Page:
Granulocytapheresis in inflammatory bowel disease Efficacy of an induction plus maintenance sessions protocol at 32 weeks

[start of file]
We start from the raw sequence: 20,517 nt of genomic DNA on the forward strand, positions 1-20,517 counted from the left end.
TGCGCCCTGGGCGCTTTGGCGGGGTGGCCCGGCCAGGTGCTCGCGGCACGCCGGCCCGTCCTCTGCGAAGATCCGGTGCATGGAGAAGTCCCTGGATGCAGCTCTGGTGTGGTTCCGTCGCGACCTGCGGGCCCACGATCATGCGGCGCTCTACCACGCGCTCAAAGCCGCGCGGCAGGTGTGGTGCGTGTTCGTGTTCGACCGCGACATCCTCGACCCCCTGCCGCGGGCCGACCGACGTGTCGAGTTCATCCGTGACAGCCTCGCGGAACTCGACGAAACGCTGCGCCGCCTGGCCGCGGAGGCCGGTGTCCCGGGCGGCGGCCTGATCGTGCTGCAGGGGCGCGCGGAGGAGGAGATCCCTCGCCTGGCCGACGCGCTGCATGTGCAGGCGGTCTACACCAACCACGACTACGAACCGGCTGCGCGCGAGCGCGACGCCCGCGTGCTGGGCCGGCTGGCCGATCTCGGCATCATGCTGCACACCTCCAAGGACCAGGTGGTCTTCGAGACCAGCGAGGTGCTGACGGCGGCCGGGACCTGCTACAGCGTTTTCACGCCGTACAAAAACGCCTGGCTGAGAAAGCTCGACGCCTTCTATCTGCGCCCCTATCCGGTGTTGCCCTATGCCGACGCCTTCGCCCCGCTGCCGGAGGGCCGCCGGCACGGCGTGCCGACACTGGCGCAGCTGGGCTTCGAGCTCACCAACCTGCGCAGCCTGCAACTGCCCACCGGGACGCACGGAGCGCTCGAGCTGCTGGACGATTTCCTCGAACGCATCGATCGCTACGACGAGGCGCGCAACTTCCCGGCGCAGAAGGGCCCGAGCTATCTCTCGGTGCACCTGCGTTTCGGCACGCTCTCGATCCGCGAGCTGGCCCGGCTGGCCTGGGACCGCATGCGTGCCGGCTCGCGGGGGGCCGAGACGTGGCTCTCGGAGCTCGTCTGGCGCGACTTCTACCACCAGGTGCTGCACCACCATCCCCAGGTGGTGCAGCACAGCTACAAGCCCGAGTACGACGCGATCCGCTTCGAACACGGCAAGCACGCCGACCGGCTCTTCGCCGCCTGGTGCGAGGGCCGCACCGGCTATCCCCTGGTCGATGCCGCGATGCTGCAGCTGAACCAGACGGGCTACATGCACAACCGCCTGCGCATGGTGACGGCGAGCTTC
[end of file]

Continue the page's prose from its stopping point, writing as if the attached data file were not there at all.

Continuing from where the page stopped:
Introduction: Granulocytapheresis (GCAP) eliminates activated granulocytes-monocytes from peripheral blood, thus modifying the circulating pool of leukocytes and reducing intestinal inflammation. Objective: To evaluate the efficacy of GCAP in inflammatory bowel disease (IBD) using an induction and maintenance protocol. Material and method: A retrospective study including patients with active corticosteroid-dependent or refractory IBD. Induction included 5 sessions in ulcerative colitis (UC) and 7 sessions in Crohn’s disease (CD); one monthly session was used thereafter until week 32. Clinical activity indices and use of corticosteroids were monitored. Results: Eighteen patients were included (10 with UC, 8 with CD), 10 of them dependent on and 8 refractory to corticosteroids. Fourteen of them were refractory and a further 4 were intolerant to immunosuppressants (IS). Induction was not completed in 2 UC (severe relapses) and 1 CD (side-effects) patients. One UC and 3 CD patients withdrew during maintenance. Among patients who completed induction, response or remission was achieved in 87.5% of UC cases (2 and 5 patients) and 71.4% of CD cases (1 and 4 patients), respectively. At week 32 response-remission rates reached 75% in CU (3 and 3 patients) and 42.8% in CD (1 and 2 patients) cases, respectively. Corticosteroid withdrawal was possible in 14.2% of CD and in 62.5% of UC patients (25% in remission and 37.5% with response). There were two major side effects (thrombophlebitis and syncope). No colectomies were performed for UC patients who completed GCAP induction after a mean follow-up of 97.6 weeks (range: 72-128). Conclusions: Both UC and CD respond well to GCAP induction. At 32 weeks UC patients maintain similar response-remission rates (87.5 vs. 75%), whereas almost one-third of CD patients lose response. Granulocytapheresis is an alternative, steroid-sparing treatment modality to induce and maintain remission in UC, while good patient selection and a maintenance protocol not well defined yet are needed for CD.
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